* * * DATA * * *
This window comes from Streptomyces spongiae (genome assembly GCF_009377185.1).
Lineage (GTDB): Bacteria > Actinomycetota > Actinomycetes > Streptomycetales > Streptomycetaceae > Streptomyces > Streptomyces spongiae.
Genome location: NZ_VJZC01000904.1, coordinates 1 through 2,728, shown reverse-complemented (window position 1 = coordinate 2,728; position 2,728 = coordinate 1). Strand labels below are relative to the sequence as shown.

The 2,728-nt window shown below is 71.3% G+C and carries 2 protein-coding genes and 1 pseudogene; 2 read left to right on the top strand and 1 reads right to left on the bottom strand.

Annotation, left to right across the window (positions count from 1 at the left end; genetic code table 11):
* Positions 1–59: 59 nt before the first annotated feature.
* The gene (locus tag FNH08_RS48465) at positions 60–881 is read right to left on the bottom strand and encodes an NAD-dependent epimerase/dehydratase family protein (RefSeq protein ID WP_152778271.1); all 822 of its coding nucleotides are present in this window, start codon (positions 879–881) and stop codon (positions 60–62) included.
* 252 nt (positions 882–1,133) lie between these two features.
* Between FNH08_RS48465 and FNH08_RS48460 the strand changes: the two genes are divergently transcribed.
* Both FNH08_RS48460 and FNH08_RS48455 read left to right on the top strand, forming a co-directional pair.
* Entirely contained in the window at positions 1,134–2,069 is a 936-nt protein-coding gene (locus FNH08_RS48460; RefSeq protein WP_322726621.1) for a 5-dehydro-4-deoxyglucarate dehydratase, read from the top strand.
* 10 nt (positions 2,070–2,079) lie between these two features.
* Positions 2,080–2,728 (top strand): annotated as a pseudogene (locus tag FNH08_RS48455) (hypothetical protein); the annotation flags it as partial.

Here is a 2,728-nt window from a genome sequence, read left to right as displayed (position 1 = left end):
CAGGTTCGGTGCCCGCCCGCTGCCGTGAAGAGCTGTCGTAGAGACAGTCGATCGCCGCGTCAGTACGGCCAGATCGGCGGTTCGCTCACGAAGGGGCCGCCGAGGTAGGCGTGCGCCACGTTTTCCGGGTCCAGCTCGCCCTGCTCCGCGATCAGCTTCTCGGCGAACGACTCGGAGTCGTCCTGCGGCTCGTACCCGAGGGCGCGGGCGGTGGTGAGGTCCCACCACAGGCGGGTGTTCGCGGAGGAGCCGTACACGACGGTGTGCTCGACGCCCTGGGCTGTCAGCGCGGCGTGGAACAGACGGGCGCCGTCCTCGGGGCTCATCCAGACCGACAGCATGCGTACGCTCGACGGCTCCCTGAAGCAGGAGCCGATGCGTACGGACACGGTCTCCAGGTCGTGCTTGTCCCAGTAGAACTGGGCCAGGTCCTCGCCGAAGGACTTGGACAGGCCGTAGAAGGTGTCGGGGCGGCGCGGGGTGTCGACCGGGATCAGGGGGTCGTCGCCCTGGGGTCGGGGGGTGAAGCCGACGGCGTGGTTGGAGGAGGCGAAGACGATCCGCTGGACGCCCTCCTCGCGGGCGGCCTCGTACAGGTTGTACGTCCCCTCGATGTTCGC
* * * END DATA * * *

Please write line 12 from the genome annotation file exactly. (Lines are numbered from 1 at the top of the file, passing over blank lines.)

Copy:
* 10 nt (positions 2,070–2,079) lie between these two features.